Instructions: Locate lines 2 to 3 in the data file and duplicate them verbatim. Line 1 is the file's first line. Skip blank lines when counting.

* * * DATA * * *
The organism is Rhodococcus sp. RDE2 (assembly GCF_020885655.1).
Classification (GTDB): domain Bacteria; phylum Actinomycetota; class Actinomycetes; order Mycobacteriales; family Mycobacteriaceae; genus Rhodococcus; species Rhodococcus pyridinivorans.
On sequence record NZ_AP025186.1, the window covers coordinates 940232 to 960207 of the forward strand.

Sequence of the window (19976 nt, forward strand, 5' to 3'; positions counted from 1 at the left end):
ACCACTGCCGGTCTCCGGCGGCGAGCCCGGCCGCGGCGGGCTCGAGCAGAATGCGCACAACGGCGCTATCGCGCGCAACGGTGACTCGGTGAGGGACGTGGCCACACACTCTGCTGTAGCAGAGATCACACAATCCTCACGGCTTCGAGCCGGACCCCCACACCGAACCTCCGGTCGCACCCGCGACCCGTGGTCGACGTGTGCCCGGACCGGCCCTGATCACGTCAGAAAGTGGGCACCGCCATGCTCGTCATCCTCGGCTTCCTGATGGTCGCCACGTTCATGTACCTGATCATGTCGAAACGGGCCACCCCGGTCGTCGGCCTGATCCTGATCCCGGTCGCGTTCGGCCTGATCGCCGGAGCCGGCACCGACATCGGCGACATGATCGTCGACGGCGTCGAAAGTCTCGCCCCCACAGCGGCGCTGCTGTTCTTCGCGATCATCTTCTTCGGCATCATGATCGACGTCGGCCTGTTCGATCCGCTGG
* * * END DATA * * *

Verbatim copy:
Classification (GTDB): domain Bacteria; phylum Actinomycetota; class Actinomycetes; order Mycobacteriales; family Mycobacteriaceae; genus Rhodococcus; species Rhodococcus pyridinivorans.
On sequence record NZ_AP025186.1, the window covers coordinates 940232 to 960207 of the forward strand.